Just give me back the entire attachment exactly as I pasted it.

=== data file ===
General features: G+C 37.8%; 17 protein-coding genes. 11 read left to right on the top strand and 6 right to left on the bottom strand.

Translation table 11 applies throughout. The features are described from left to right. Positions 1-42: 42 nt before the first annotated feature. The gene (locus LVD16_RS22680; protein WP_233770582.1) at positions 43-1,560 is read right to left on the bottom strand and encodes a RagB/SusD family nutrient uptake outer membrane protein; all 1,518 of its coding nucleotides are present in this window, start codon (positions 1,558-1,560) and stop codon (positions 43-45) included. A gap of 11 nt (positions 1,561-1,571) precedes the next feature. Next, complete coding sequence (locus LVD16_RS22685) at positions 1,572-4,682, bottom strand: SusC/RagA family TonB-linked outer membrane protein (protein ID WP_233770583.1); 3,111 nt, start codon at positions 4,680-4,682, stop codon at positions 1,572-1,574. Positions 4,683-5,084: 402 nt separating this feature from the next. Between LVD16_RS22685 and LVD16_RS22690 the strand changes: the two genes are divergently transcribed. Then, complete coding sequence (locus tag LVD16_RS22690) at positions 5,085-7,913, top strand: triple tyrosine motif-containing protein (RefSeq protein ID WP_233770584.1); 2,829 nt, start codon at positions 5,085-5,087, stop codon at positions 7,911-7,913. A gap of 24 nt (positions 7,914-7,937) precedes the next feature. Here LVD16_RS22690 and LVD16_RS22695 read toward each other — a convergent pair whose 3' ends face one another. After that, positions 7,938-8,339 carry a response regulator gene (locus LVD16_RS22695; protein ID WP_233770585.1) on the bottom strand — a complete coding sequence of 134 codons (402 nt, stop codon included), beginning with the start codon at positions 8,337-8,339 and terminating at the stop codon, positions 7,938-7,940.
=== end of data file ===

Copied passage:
General features: G+C 37.8%; 17 protein-coding genes. 11 read left to right on the top strand and 6 right to left on the bottom strand.

Translation table 11 applies throughout. The features are described from left to right. Positions 1-42: 42 nt before the first annotated feature. The gene (locus LVD16_RS22680; protein WP_233770582.1) at positions 43-1,560 is read right to left on the bottom strand and encodes a RagB/SusD family nutrient uptake outer membrane protein; all 1,518 of its coding nucleotides are present in this window, start codon (positions 1,558-1,560) and stop codon (positions 43-45) included. A gap of 11 nt (positions 1,561-1,571) precedes the next feature. Next, complete coding sequence (locus LVD16_RS22685) at positions 1,572-4,682, bottom strand: SusC/RagA family TonB-linked outer membrane protein (protein ID WP_233770583.1); 3,111 nt, start codon at positions 4,680-4,682, stop codon at positions 1,572-1,574. Positions 4,683-5,084: 402 nt separating this feature from the next. Between LVD16_RS22685 and LVD16_RS22690 the strand changes: the two genes are divergently transcribed. Then, complete coding sequence (locus tag LVD16_RS22690) at positions 5,085-7,913, top strand: triple tyrosine motif-containing protein (RefSeq protein ID WP_233770584.1); 2,829 nt, start codon at positions 5,085-5,087, stop codon at positions 7,911-7,913. A gap of 24 nt (positions 7,914-7,937) precedes the next feature. Here LVD16_RS22690 and LVD16_RS22695 read toward each other — a convergent pair whose 3' ends face one another. After that, positions 7,938-8,339 carry a response regulator gene (locus LVD16_RS22695; protein ID WP_233770585.1) on the bottom strand — a complete coding sequence of 134 codons (402 nt, stop codon included), beginning with the start codon at positions 8,337-8,339 and terminating at the stop codon, positions 7,938-7,940.